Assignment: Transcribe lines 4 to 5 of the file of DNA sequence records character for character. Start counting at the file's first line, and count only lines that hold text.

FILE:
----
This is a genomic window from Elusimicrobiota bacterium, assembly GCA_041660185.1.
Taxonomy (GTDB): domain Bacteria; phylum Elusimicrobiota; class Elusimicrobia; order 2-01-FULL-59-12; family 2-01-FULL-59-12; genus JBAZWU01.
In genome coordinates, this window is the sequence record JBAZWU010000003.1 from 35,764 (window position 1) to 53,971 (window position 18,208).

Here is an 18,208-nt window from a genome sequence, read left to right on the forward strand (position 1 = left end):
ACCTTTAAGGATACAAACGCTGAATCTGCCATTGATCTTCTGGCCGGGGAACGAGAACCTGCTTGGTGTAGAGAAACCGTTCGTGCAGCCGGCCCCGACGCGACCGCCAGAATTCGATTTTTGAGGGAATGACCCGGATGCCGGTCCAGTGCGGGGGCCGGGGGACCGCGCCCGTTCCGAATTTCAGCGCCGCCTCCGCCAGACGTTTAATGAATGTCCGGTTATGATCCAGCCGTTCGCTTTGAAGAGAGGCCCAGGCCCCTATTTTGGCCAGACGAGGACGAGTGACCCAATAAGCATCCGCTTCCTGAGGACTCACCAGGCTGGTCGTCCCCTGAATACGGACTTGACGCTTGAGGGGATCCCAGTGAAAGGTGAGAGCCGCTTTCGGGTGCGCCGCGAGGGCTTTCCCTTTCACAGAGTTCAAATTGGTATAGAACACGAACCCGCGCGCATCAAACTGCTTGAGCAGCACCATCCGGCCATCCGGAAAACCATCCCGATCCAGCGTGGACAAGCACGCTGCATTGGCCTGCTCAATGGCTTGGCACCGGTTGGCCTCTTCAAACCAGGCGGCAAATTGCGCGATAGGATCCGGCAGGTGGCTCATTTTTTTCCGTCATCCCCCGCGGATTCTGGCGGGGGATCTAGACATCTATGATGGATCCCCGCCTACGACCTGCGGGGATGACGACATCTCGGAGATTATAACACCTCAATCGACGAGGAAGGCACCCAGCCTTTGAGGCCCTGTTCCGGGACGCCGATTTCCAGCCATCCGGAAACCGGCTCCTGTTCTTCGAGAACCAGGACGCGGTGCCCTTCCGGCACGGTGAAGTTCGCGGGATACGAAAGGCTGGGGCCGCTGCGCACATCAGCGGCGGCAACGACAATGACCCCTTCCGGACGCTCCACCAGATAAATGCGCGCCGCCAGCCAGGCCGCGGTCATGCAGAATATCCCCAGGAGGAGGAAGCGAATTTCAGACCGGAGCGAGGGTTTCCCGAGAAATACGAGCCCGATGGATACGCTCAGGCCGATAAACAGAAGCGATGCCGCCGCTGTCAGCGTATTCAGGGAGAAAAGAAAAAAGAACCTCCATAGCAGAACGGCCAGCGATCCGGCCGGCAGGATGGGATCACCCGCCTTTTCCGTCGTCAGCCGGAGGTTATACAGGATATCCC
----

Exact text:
Here is an 18,208-nt window from a genome sequence, read left to right on the forward strand (position 1 = left end):
ACCTTTAAGGATACAAACGCTGAATCTGCCATTGATCTTCTGGCCGGGGAACGAGAACCTGCTTGGTGTAGAGAAACCGTTCGTGCAGCCGGCCCCGACGCGACCGCCAGAATTCGATTTTTGAGGGAATGACCCGGATGCCGGTCCAGTGCGGGGGCCGGGGGACCGCGCCCGTTCCGAATTTCAGCGCCGCCTCCGCCAGACGTTTAATGAATGTCCGGTTATGATCCAGCCGTTCGCTTTGAAGAGAGGCCCAGGCCCCTATTTTGGCCAGACGAGGACGAGTGACCCAATAAGCATCCGCTTCCTGAGGACTCACCAGGCTGGTCGTCCCCTGAATACGGACTTGACGCTTGAGGGGATCCCAGTGAAAGGTGAGAGCCGCTTTCGGGTGCGCCGCGAGGGCTTTCCCTTTCACAGAGTTCAAATTGGTATAGAACACGAACCCGCGCGCATCAAACTGCTTGAGCAGCACCATCCGGCCATCCGGAAAACCATCCCGATCCAGCGTGGACAAGCACGCTGCATTGGCCTGCTCAATGGCTTGGCACCGGTTGGCCTCTTCAAACCAGGCGGCAAATTGCGCGATAGGATCCGGCAGGTGGCTCATTTTTTTCCGTCATCCCCCGCGGATTCTGGCGGGGGATCTAGACATCTATGATGGATCCCCGCCTACGACCTGCGGGGATGACGACATCTCGGAGATTATAACACCTCAATCGACGAGGAAGGCACCCAGCCTTTGAGGCCCTGTTCCGGGACGCCGATTTCCAGCCATCCGGAAACCGGCTCCTGTTCTTCGAGAACCAGGACGCGGTGCCCTTCCGGCACGGTGAAGTTCGCGGGATACGAAAGGCTGGGGCCGCTGCGCACATCAGCGGCGGCAACGACAATGACCCCTTCCGGACGCTCCACCAGATAAATGCGCGCCGCCAGCCAGGCCGCGGTCATGCAGAATATCCCCAGGAGGAGGAAGCGAATTTCAGACCGGAGCGAGGGTTTCCCGAGAAATACGAGCCCGATGGATACGCTCAGGCCGATAAACAGAAGCGATGCCGCCGCTGTCAGCGTATTCAGGGAGAAAAGAAAAAAGAACCTCCATAGCAGAACGGCCAGCGATCCGGCCGGCAGGATGGGATCACCCGCCTTTTCCGTCGTCAGCCGGAGGTTATACAGGATATCCC